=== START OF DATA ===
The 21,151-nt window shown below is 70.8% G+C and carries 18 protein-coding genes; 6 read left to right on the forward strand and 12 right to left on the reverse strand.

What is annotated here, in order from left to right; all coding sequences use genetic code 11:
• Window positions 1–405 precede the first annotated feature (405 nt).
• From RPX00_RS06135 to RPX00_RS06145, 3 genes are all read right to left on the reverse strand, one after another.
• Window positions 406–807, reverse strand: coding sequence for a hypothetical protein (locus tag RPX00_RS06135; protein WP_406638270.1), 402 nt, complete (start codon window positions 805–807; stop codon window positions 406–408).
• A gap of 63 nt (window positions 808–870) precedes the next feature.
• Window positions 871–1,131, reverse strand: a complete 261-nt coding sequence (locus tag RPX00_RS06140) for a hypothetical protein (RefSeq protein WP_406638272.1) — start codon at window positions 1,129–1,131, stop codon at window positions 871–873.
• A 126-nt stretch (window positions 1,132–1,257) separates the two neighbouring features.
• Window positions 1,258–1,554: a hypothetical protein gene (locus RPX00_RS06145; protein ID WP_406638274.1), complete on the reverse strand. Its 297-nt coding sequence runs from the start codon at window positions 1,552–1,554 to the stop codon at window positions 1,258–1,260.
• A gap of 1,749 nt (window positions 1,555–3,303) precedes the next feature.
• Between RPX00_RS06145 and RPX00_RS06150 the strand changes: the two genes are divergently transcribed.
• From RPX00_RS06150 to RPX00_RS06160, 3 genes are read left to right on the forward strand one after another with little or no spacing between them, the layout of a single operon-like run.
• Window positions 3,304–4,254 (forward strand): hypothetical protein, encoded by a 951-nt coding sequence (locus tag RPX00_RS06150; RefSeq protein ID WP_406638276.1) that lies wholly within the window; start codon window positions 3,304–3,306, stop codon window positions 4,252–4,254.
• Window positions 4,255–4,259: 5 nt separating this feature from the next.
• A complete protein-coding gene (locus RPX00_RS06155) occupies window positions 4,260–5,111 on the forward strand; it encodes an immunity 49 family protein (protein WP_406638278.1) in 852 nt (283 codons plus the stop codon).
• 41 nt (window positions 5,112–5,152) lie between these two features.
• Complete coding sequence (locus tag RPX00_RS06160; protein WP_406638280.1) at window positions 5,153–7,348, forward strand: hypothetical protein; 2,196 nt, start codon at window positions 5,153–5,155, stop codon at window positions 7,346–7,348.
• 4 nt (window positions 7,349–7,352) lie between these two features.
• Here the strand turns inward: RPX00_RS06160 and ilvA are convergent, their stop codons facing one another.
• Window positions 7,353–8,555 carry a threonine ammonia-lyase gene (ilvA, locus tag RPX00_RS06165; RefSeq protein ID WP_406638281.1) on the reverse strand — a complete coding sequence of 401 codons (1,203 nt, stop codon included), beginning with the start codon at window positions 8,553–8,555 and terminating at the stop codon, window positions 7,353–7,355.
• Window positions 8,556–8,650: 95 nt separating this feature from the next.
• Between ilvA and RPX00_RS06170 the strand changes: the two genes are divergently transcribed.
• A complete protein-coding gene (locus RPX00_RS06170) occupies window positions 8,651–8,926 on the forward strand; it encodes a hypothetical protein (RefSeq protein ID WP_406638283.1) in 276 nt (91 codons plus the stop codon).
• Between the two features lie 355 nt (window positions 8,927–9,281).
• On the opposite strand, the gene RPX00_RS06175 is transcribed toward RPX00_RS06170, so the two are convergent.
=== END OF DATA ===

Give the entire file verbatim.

The 21,151-nt window shown below is 70.8% G+C and carries 18 protein-coding genes; 6 read left to right on the forward strand and 12 right to left on the reverse strand.

What is annotated here, in order from left to right; all coding sequences use genetic code 11:
• Window positions 1–405 precede the first annotated feature (405 nt).
• From RPX00_RS06135 to RPX00_RS06145, 3 genes are all read right to left on the reverse strand, one after another.
• Window positions 406–807, reverse strand: coding sequence for a hypothetical protein (locus tag RPX00_RS06135; protein WP_406638270.1), 402 nt, complete (start codon window positions 805–807; stop codon window positions 406–408).
• A gap of 63 nt (window positions 808–870) precedes the next feature.
• Window positions 871–1,131, reverse strand: a complete 261-nt coding sequence (locus tag RPX00_RS06140) for a hypothetical protein (RefSeq protein WP_406638272.1) — start codon at window positions 1,129–1,131, stop codon at window positions 871–873.
• A 126-nt stretch (window positions 1,132–1,257) separates the two neighbouring features.
• Window positions 1,258–1,554: a hypothetical protein gene (locus RPX00_RS06145; protein ID WP_406638274.1), complete on the reverse strand. Its 297-nt coding sequence runs from the start codon at window positions 1,552–1,554 to the stop codon at window positions 1,258–1,260.
• A gap of 1,749 nt (window positions 1,555–3,303) precedes the next feature.
• Between RPX00_RS06145 and RPX00_RS06150 the strand changes: the two genes are divergently transcribed.
• From RPX00_RS06150 to RPX00_RS06160, 3 genes are read left to right on the forward strand one after another with little or no spacing between them, the layout of a single operon-like run.
• Window positions 3,304–4,254 (forward strand): hypothetical protein, encoded by a 951-nt coding sequence (locus tag RPX00_RS06150; RefSeq protein ID WP_406638276.1) that lies wholly within the window; start codon window positions 3,304–3,306, stop codon window positions 4,252–4,254.
• Window positions 4,255–4,259: 5 nt separating this feature from the next.
• A complete protein-coding gene (locus RPX00_RS06155) occupies window positions 4,260–5,111 on the forward strand; it encodes an immunity 49 family protein (protein WP_406638278.1) in 852 nt (283 codons plus the stop codon).
• 41 nt (window positions 5,112–5,152) lie between these two features.
• Complete coding sequence (locus tag RPX00_RS06160; protein WP_406638280.1) at window positions 5,153–7,348, forward strand: hypothetical protein; 2,196 nt, start codon at window positions 5,153–5,155, stop codon at window positions 7,346–7,348.
• 4 nt (window positions 7,349–7,352) lie between these two features.
• Here the strand turns inward: RPX00_RS06160 and ilvA are convergent, their stop codons facing one another.
• Window positions 7,353–8,555 carry a threonine ammonia-lyase gene (ilvA, locus tag RPX00_RS06165; RefSeq protein ID WP_406638281.1) on the reverse strand — a complete coding sequence of 401 codons (1,203 nt, stop codon included), beginning with the start codon at window positions 8,553–8,555 and terminating at the stop codon, window positions 7,353–7,355.
• Window positions 8,556–8,650: 95 nt separating this feature from the next.
• Between ilvA and RPX00_RS06170 the strand changes: the two genes are divergently transcribed.
• A complete protein-coding gene (locus RPX00_RS06170) occupies window positions 8,651–8,926 on the forward strand; it encodes a hypothetical protein (RefSeq protein ID WP_406638283.1) in 276 nt (91 codons plus the stop codon).
• Between the two features lie 355 nt (window positions 8,927–9,281).
• On the opposite strand, the gene RPX00_RS06175 is transcribed toward RPX00_RS06170, so the two are convergent.